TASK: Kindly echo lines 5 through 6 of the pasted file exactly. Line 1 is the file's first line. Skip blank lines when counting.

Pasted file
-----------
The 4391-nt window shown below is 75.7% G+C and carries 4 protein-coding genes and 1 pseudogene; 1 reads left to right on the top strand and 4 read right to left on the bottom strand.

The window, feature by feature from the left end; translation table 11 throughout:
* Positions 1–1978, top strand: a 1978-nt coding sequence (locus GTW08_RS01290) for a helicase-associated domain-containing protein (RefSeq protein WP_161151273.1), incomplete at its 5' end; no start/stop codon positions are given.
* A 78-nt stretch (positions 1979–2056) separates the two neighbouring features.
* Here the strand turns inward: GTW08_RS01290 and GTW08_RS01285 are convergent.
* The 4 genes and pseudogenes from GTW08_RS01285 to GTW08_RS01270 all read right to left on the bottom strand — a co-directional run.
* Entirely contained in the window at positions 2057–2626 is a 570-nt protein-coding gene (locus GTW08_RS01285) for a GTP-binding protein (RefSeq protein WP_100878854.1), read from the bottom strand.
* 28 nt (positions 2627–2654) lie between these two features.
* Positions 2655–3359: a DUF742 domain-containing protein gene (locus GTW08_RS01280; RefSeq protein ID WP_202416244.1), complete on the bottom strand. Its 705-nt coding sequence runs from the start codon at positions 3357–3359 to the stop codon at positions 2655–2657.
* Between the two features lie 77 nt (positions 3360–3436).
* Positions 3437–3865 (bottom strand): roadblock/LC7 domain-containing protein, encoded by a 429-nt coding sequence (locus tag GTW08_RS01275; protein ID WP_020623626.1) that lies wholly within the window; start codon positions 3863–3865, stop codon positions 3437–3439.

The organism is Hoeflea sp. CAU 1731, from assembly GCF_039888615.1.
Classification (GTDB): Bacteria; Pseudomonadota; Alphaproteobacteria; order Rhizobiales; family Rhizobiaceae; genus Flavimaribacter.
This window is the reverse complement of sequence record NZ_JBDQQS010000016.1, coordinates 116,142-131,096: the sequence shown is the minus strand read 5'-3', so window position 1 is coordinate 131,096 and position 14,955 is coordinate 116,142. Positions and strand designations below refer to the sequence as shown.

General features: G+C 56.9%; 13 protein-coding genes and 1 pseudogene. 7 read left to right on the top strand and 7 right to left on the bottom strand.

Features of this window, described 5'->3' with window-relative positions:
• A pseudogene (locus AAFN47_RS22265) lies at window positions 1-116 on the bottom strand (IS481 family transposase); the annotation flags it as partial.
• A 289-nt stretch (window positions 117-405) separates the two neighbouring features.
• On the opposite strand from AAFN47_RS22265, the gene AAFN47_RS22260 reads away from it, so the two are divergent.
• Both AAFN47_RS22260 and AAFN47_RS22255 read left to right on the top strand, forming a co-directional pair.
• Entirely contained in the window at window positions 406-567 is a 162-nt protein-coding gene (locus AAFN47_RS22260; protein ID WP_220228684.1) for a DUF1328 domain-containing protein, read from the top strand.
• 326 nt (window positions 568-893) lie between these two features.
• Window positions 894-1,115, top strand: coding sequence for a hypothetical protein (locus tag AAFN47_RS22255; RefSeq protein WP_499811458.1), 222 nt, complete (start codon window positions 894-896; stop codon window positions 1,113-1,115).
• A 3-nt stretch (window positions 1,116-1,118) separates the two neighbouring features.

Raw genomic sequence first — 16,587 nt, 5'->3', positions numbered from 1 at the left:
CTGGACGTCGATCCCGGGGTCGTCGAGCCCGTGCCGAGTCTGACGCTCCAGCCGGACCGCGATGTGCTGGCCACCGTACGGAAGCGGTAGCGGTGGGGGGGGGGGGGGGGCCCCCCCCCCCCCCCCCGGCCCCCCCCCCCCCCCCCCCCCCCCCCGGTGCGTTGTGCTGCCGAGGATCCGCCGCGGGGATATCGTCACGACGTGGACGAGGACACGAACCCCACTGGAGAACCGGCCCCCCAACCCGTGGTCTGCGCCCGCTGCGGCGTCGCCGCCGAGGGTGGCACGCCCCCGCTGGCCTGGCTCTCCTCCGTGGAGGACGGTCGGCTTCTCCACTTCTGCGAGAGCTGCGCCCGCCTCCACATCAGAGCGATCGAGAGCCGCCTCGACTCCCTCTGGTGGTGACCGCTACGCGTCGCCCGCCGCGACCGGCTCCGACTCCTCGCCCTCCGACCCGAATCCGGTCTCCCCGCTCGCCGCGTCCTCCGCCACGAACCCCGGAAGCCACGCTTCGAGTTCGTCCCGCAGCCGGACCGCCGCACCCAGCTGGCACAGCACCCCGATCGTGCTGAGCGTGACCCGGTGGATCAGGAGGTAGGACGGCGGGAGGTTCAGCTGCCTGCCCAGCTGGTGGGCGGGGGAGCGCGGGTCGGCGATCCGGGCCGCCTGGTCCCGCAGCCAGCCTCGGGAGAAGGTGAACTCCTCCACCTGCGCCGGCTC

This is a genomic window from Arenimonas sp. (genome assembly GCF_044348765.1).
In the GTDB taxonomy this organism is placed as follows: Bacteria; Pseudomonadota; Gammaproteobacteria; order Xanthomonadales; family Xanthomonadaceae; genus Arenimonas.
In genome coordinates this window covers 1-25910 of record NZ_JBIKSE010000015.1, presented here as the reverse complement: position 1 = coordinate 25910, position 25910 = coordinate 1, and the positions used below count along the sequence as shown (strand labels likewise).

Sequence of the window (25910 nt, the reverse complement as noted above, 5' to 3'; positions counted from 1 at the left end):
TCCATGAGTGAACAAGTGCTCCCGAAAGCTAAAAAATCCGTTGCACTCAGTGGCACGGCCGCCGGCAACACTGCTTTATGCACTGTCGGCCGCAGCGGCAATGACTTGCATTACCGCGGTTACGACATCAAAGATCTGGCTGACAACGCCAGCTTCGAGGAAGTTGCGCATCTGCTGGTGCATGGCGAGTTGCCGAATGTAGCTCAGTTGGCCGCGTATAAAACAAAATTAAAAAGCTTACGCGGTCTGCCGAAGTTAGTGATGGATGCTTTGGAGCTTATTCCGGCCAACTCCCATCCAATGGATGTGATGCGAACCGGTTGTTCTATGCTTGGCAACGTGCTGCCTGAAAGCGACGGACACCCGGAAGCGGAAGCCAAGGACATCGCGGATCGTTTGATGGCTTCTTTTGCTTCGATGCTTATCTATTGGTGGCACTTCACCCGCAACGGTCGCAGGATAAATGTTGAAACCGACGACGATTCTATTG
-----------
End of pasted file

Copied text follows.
* Here the strand turns inward: GTW08_RS01290 and GTW08_RS01285 are convergent.
* The 4 genes and pseudogenes from GTW08_RS01285 to GTW08_RS01270 all read right to left on the bottom strand — a co-directional run.